By Pranita Dhunghana* and Emily Tait –
The Patent Act provides that “[t]he court in exceptional cases may award reasonable attorney fees to the prevailing party.” 35 U.S.C. § 285. In a recent denial of a motion for attorney fees pursuant to § 285, an Ohio district court found that fees accrued during a successful inter partes review (“IPR”) proceeding are not recoverable by the prevailing patent challenger. See Sherwood Sensing Sols. LLC v. Henny Penny Corp., 2022 U.S. Dist. LEXIS 90872, *1 (S.D. Ohio May 20, 2022).
By way of background, plaintiff Sherwood filed suit against Henny Penny for patent infringement and Henny Penny thereafter petitioned the PTAB for IPR of the asserted patent. The district court stayed the case over Sherwood’s objection and the PTAB granted review. The PTAB ultimately cancelled the patent as anticipated, leaving Sherwood no choice but to withdraw the district court case. Id. *4.
In denying Henny Penny’s motion for fees pursuant to § 285, the court concluded that fees accrued during an IPR proceeding fell outside the scope of the statute and are thus not recoverable. Henny Penny argued that Sherwood’s “conduct in- and out- of IPR makes this case exceptional[,]” id. at *7, but the court reasoned that conduct “in” an IPR proceeding pending before the PTAB is not part of the “case” pending before the “court” – which are the words specifically used in 35 U.S.C. § 285.
The court was unpersuaded by Henny Penny’s argument that an IPR should be considered part of a patent infringement case “particularly where . . . IPR resolves the patent infringement issue” that was pending in the district court case. Id. at *9. In support of this argument, Henny Penny cited PPG Indus., Inc. v. Celanese Polymer Specialties Co, 840 F.2d 1565 (Fed. Cir. 1988), in which the Federal Circuit held that an alleged patent infringer was entitled to fees after the USPTO invalidated the patent in a reissue proceeding. But the court distinguished this case from plaintiff’s cited authority, Dragon Intell. Prop. LLC v. Dish Network LLC, 956 F.3d 1358 (Fed. Cir. 2020), in which the Federal Circuit, in dicta, stated that “we see no basis in the Patent Act for awarding fees under § 285 for work incurred in inter partes review proceedings that Appellants voluntarily undertook.” Sherwood, 2022 U.S. Dist. LEXIS 90872, at *6 (quoting Dragon, 956 F.3d at 1362).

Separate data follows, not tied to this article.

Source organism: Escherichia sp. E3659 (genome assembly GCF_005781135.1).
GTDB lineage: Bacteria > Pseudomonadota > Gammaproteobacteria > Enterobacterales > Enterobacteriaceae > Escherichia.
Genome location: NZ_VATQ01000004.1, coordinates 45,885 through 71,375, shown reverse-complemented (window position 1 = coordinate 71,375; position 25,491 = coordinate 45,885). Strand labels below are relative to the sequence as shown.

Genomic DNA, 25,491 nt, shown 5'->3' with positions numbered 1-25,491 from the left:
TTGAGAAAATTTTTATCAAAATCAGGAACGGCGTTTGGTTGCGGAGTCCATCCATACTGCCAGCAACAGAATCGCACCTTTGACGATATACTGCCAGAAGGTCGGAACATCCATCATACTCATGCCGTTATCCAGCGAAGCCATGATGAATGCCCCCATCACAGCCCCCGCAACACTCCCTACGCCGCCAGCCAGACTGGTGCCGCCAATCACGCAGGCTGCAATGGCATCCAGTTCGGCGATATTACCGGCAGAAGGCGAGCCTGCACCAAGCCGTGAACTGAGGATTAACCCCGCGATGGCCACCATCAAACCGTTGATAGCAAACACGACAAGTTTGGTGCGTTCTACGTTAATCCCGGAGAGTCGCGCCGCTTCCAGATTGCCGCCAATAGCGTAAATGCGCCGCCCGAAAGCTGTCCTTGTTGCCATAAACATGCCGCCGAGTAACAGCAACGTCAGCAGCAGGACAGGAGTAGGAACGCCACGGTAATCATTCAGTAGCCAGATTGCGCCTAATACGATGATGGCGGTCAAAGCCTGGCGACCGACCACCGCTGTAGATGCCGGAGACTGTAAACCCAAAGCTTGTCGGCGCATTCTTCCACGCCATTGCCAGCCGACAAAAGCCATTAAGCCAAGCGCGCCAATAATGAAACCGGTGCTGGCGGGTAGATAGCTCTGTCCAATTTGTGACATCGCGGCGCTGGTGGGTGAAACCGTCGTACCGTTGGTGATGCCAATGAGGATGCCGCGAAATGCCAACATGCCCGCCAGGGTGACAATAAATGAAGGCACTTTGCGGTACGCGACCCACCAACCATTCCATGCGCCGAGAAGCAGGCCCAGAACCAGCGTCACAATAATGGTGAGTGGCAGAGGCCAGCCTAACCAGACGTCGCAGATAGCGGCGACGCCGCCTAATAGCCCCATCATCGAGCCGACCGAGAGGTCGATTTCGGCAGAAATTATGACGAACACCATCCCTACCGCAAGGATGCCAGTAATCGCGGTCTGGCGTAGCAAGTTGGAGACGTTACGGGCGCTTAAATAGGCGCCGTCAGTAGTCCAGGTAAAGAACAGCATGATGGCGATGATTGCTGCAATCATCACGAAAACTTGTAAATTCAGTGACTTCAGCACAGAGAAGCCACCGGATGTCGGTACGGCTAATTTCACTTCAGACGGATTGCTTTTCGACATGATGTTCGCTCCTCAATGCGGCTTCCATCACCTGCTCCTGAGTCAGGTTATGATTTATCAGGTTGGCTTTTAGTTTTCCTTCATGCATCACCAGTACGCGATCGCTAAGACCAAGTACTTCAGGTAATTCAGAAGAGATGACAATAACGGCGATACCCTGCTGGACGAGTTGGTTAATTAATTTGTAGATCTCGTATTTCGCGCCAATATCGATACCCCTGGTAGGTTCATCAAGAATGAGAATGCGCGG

The court found the two cases distinguishable and was persuaded by the reasoning of the Dragon dicta. Whereas in PPG the alleged infringer had “no choice but to participate in the reissue proceeding triggered by the patent holder”, both Henny Penny and the defendant in Dragon had voluntarily undertaken IPR as an “alternative to district court litigation.” Sherwood, 2022 U.S. Dist. LEXIS 90872, at *10. An IPR seeks to “efficiently preserve patents against prior art by narrowing their scope” whereas patent litigation is “about testing the reach of a patent.” Id. at *11. Thus an “IPR cannot be considered as part of the same patent infringement ‘case’ for 285 purposes.” Id.
With respect to Henny Penny’s request for fees based on Sherwood’s alleged conduct outside of the PTAB context and in the district court proceeding itself, the court was unmoved. Henny Penny argued that, in connection with the district court case, its counsel had confronted Sherwood with the prior art reference that was ultimately found to be anticipatory by the PTAB. But, as the court reasoned, “prescience does not mean Sherwood should have folded so early in the case.” The court was likewise dismissive of Henny Penny’s other arguments that Sherwood’s litigation conduct was “exceptional” so as to warrant fees under § 285.
Takeaway: This case approvingly relies on Federal Circuit dicta for the proposition that fees accrued by a patent challenger in an IPR proceeding are not recoverable under § 285, even if the IPR disposes of the infringement issue pending before the court in the district court case. As for whether litigation conduct will warrant fees, it is important to bear in mind that fee awards are reserved for truly “exceptional” cases and are not “a penalty for failure to win a patent infringement suit.”
* Pranita is a summer associate in Jones Day’s Pittsburgh Office
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